His trial may not get started before the end of 2006 or the spring of 2007, but already the case against former Croatian general Ante Gotovina promises some surprises. Gotovina, who is accused of being responsible for the murder of at least 150 Serbian civilians and the eviction of some 150,000 Serbs from the Krajina region in August 1995, may have had some American help.
Croatian military sources told SPIEGEL that Gotovina had direct though secret support from both the Pentagon and the Central Intelligence Agency in planning and carrying out the "Storm" offensive, which was designed to retake the Krajina region from the Serbs. The International Criminal Tribunal for the Former Yugoslavia (ICTY) behind chief prosecutor Carla del Ponte has charged Gotovina and the late Croatian leader Franco Tudjman with committing a "joint criminal undertaking" with the goal of ethnically cleansing the Serbs from Croatia.
In preparing for the offensive, Croatian soldiers were allegedly trained at Fort Irwin in California and the Pentagon purportedly aided in planning the operation. Additional training assistance is said to have come from the American firm Military Professional Resources Incorporated. Immediately prior to the offensive, then-Deputy CIA Director George Tenet allegedly met with Gotovina and Tudjman's son -- then in charge of Croatian intelligence -- for last minute consultations. During the operation, a US aircraft is said to have destroyed Serbian communication and anti-aircraft centers and the Pentagon allegedly passed on information gathered by satellite to Gotovina.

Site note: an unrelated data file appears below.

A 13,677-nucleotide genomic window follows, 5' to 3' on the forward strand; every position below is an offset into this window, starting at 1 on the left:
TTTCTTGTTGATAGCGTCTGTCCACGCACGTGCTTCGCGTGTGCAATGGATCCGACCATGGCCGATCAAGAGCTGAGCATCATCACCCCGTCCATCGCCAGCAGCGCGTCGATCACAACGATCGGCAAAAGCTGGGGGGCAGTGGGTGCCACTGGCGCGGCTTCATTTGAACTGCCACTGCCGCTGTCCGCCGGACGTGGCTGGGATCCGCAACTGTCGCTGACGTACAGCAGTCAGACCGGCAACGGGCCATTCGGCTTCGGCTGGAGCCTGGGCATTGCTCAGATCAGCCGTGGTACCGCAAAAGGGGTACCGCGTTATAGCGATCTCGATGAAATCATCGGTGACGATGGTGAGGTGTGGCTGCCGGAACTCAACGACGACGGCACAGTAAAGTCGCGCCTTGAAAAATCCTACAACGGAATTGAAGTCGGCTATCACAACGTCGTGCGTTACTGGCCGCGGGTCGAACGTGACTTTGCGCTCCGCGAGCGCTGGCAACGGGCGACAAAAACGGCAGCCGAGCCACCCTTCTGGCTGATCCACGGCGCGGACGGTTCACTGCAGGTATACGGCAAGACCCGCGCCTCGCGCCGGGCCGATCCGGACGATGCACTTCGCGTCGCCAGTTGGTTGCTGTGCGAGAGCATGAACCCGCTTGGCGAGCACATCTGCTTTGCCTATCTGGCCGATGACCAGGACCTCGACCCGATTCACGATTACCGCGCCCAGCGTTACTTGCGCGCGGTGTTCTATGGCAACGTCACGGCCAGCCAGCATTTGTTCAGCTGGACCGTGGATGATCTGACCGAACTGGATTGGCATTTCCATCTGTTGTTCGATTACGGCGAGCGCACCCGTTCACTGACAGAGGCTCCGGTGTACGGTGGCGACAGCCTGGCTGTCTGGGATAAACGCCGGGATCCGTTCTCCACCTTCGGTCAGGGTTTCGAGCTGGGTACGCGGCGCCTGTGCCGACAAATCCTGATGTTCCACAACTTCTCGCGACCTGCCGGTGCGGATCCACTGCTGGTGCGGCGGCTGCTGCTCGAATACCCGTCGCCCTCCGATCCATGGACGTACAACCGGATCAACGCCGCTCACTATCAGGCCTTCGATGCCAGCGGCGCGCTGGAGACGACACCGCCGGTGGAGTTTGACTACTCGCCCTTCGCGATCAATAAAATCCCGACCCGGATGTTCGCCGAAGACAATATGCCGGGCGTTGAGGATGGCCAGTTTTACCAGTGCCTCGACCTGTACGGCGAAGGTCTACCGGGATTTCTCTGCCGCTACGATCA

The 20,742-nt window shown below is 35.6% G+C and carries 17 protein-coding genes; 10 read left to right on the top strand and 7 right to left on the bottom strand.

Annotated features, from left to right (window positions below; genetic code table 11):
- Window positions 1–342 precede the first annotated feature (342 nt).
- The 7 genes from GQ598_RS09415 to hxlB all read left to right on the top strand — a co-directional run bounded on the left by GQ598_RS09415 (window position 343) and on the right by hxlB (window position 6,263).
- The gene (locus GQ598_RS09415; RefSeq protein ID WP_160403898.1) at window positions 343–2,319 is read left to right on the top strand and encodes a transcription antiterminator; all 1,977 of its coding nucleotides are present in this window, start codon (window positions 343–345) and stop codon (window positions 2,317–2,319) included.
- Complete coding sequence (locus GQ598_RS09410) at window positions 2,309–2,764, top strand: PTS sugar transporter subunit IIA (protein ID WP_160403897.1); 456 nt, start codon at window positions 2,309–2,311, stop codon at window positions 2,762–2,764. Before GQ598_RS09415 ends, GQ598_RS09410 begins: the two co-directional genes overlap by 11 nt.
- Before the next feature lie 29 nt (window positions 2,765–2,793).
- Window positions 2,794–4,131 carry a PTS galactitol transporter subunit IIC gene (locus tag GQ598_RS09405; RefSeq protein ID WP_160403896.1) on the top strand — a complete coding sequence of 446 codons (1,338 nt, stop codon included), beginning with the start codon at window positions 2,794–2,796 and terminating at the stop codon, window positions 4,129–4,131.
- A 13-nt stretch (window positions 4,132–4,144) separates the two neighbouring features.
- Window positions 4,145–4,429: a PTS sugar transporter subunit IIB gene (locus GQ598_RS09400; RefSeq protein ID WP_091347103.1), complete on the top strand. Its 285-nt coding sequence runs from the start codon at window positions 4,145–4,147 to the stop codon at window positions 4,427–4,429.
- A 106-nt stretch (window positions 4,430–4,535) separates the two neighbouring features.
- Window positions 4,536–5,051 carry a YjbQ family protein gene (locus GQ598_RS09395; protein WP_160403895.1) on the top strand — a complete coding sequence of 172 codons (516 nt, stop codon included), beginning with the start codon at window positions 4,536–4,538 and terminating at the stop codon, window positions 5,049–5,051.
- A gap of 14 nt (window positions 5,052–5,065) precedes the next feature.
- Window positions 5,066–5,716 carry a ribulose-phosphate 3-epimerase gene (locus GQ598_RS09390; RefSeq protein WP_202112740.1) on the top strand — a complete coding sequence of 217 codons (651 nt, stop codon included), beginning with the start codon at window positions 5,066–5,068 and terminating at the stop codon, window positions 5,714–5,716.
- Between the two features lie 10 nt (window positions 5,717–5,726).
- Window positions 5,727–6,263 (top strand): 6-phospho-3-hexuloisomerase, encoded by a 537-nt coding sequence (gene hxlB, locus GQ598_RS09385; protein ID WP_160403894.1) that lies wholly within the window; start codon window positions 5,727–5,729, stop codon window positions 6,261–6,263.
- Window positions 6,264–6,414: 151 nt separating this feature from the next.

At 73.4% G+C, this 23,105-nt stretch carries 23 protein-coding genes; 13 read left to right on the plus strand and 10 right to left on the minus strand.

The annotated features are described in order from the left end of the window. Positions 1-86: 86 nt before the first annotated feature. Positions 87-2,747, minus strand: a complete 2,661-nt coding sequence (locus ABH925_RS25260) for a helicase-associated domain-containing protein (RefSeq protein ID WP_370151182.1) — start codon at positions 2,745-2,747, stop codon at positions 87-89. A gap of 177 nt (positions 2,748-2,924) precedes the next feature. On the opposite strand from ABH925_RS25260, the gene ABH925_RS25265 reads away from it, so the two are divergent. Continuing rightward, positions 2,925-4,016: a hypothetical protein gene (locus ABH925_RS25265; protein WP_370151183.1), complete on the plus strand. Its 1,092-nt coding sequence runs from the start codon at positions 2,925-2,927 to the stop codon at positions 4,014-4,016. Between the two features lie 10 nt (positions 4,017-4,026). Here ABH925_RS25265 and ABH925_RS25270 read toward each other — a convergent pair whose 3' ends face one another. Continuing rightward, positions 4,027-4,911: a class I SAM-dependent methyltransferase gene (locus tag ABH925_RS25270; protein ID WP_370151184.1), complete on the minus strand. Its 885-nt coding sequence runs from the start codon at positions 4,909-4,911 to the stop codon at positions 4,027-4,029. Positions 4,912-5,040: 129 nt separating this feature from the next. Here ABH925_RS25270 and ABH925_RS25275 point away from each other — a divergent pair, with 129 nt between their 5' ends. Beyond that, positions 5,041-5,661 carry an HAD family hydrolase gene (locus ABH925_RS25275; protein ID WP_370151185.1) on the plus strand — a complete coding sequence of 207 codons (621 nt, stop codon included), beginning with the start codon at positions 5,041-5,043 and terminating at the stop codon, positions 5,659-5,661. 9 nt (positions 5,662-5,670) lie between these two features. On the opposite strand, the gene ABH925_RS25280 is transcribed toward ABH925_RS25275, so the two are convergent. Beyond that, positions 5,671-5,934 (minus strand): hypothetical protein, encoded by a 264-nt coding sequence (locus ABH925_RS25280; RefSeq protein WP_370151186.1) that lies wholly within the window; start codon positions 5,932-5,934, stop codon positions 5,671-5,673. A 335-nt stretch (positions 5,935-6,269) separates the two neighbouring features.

Earlier this month, the Zagreb weekly Globus, claiming sources within Gotovina's defense team, alleged that then US President Bill Clinton knew all about the planned offensive. Clinton, the paper alleged, was angry at the Serbs for having overrun the UN protected Bosnian "safe area" of Srebrenica the previous month and wanted them punished.
Gotovina was arrested in early December after having been in hiding for years. The European Union had made his arrest a precondition to resuming accession negotiations with Croatia. Gotovina has pled not guilty to the war crimes charges levied by the Hague tribunal. News reports have indicated that Gotovina's lawyers may be planning to rest his defense on the American participation in the offensive.
A recent addition to the Gotovina defense team, though, may alter that strategy. At the insistence of the Pentagon, the American lawyer Greg Kehoe will help defend Gotovina at his trial. If convicted, the former general who many in Croatia still consider a hero could face life in prison.